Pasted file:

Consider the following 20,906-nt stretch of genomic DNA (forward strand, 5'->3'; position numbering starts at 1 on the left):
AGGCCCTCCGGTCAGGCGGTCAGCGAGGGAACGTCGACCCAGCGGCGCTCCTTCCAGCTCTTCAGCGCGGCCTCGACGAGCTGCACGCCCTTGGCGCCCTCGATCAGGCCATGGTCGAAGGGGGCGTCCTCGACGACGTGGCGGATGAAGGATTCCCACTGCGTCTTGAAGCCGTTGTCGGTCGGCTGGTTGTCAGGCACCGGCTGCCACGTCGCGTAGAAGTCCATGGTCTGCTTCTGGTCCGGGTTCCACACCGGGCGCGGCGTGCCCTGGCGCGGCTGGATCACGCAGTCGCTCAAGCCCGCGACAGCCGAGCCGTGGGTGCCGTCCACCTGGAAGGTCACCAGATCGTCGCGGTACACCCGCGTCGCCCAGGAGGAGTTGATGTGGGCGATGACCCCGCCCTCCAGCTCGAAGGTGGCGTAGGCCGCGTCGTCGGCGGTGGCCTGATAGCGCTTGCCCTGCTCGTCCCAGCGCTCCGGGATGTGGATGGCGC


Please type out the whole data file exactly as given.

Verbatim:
Consider the following 20,906-nt stretch of genomic DNA (forward strand, 5'->3'; position numbering starts at 1 on the left):
AGGCCCTCCGGTCAGGCGGTCAGCGAGGGAACGTCGACCCAGCGGCGCTCCTTCCAGCTCTTCAGCGCGGCCTCGACGAGCTGCACGCCCTTGGCGCCCTCGATCAGGCCATGGTCGAAGGGGGCGTCCTCGACGACGTGGCGGATGAAGGATTCCCACTGCGTCTTGAAGCCGTTGTCGGTCGGCTGGTTGTCAGGCACCGGCTGCCACGTCGCGTAGAAGTCCATGGTCTGCTTCTGGTCCGGGTTCCACACCGGGCGCGGCGTGCCCTGGCGCGGCTGGATCACGCAGTCGCTCAAGCCCGCGACAGCCGAGCCGTGGGTGCCGTCCACCTGGAAGGTCACCAGATCGTCGCGGTACACCCGCGTCGCCCAGGAGGAGTTGATGTGGGCGATGACCCCGCCCTCCAGCTCGAAGGTGGCGTAGGCCGCGTCGTCGGCGGTGGCCTGATAGCGCTTGCCCTGCTCGTCCCAGCGCTCCGGGATGTGGATGGCGC